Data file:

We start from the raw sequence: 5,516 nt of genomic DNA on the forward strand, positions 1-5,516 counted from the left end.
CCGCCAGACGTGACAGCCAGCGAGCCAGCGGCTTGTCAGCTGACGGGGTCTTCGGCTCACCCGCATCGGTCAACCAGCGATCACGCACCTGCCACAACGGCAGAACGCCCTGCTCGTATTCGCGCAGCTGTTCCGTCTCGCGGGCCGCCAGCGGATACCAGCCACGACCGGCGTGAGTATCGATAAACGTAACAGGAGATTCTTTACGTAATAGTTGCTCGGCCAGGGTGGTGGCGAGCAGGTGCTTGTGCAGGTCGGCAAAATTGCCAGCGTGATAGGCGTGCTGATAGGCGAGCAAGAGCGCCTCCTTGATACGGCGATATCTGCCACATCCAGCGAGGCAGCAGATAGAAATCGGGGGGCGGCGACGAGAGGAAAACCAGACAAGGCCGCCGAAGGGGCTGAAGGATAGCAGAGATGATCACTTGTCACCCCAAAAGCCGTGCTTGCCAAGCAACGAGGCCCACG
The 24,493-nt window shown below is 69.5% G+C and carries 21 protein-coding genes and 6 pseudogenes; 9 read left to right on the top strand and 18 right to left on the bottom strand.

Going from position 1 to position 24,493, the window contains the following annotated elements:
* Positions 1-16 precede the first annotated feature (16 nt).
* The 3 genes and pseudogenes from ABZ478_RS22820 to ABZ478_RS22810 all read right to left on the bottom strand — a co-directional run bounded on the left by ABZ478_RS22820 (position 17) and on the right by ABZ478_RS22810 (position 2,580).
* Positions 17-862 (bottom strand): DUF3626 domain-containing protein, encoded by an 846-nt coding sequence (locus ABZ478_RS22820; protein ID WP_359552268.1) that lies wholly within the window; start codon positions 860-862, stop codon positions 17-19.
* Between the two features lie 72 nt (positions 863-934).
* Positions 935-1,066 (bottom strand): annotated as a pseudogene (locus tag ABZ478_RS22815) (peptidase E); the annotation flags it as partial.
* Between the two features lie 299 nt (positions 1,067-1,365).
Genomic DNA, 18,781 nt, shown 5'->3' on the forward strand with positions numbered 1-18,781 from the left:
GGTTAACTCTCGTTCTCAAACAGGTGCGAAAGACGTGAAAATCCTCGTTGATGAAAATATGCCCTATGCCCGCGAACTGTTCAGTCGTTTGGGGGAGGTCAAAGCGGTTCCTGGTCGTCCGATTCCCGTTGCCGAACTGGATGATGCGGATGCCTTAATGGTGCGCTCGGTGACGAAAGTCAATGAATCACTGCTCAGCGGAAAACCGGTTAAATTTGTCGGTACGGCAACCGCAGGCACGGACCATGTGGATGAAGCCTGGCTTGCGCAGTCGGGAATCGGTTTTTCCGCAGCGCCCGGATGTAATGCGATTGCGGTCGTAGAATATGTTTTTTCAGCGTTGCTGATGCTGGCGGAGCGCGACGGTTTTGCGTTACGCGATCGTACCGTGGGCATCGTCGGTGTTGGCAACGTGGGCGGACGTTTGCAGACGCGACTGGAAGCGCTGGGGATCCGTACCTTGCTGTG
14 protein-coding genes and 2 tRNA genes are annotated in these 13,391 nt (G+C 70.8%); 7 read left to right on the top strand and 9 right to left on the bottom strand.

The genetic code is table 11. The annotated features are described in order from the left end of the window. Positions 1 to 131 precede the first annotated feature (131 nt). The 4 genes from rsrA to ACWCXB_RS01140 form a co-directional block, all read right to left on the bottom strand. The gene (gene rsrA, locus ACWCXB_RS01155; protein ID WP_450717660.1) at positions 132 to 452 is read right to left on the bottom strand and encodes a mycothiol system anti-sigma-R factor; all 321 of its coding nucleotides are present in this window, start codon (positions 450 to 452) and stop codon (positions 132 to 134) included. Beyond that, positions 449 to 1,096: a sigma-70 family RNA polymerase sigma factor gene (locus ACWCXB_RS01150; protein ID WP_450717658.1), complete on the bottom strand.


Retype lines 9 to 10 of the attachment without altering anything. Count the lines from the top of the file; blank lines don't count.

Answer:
* Positions 935-1,066 (bottom strand): annotated as a pseudogene (locus tag ABZ478_RS22815) (peptidase E); the annotation flags it as partial.
* Between the two features lie 299 nt (positions 1,067-1,365).